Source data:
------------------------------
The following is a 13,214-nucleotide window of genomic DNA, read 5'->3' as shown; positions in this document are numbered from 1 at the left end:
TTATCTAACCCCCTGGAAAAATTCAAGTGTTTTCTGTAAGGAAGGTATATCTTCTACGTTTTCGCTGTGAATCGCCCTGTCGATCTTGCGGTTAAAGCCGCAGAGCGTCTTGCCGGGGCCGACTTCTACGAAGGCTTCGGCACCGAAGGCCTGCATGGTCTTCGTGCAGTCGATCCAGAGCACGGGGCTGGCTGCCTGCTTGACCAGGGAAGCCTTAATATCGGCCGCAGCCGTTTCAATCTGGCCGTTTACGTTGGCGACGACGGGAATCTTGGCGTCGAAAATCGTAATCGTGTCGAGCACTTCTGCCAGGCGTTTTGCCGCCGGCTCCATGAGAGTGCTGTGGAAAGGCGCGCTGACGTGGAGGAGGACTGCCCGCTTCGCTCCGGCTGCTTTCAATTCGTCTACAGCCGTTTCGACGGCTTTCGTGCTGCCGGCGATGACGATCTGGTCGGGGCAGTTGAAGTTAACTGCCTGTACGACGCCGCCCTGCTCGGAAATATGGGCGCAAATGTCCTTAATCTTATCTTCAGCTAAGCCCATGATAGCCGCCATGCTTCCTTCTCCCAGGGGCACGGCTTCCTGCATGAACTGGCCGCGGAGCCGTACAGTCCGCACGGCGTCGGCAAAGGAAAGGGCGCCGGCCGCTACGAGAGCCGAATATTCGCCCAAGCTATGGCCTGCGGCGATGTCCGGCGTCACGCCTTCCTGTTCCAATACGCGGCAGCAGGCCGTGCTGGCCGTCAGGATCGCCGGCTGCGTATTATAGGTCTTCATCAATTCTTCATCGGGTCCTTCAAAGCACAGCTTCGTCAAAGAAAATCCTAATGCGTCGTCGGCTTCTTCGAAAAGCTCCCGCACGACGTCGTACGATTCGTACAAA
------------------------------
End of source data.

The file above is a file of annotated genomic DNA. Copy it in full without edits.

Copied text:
The following is a 13,214-nucleotide window of genomic DNA, read 5'->3' as shown; positions in this document are numbered from 1 at the left end:
TTATCTAACCCCCTGGAAAAATTCAAGTGTTTTCTGTAAGGAAGGTATATCTTCTACGTTTTCGCTGTGAATCGCCCTGTCGATCTTGCGGTTAAAGCCGCAGAGCGTCTTGCCGGGGCCGACTTCTACGAAGGCTTCGGCACCGAAGGCCTGCATGGTCTTCGTGCAGTCGATCCAGAGCACGGGGCTGGCTGCCTGCTTGACCAGGGAAGCCTTAATATCGGCCGCAGCCGTTTCAATCTGGCCGTTTACGTTGGCGACGACGGGAATCTTGGCGTCGAAAATCGTAATCGTGTCGAGCACTTCTGCCAGGCGTTTTGCCGCCGGCTCCATGAGAGTGCTGTGGAAAGGCGCGCTGACGTGGAGGAGGACTGCCCGCTTCGCTCCGGCTGCTTTCAATTCGTCTACAGCCGTTTCGACGGCTTTCGTGCTGCCGGCGATGACGATCTGGTCGGGGCAGTTGAAGTTAACTGCCTGTACGACGCCGCCCTGCTCGGAAATATGGGCGCAAATGTCCTTAATCTTATCTTCAGCTAAGCCCATGATAGCCGCCATGCTTCCTTCTCCCAGGGGCACGGCTTCCTGCATGAACTGGCCGCGGAGCCGTACAGTCCGCACGGCGTCGGCAAAGGAAAGGGCGCCGGCCGCTACGAGAGCCGAATATTCGCCCAAGCTATGGCCTGCGGCGATGTCCGGCGTCACGCCTTCCTGTTCCAATACGCGGCAGCAGGCCGTGCTGGCCGTCAGGATCGCCGGCTGCGTATTATAGGTCTTCATCAATTCTTCATCGGGTCCTTCAAAGCACAGCTTCGTCAAAGAAAATCCTAATGCGTCGTCGGCTTCTTCGAAAAGCTCCCGCACGACGTCGTACGATTCGTACAAA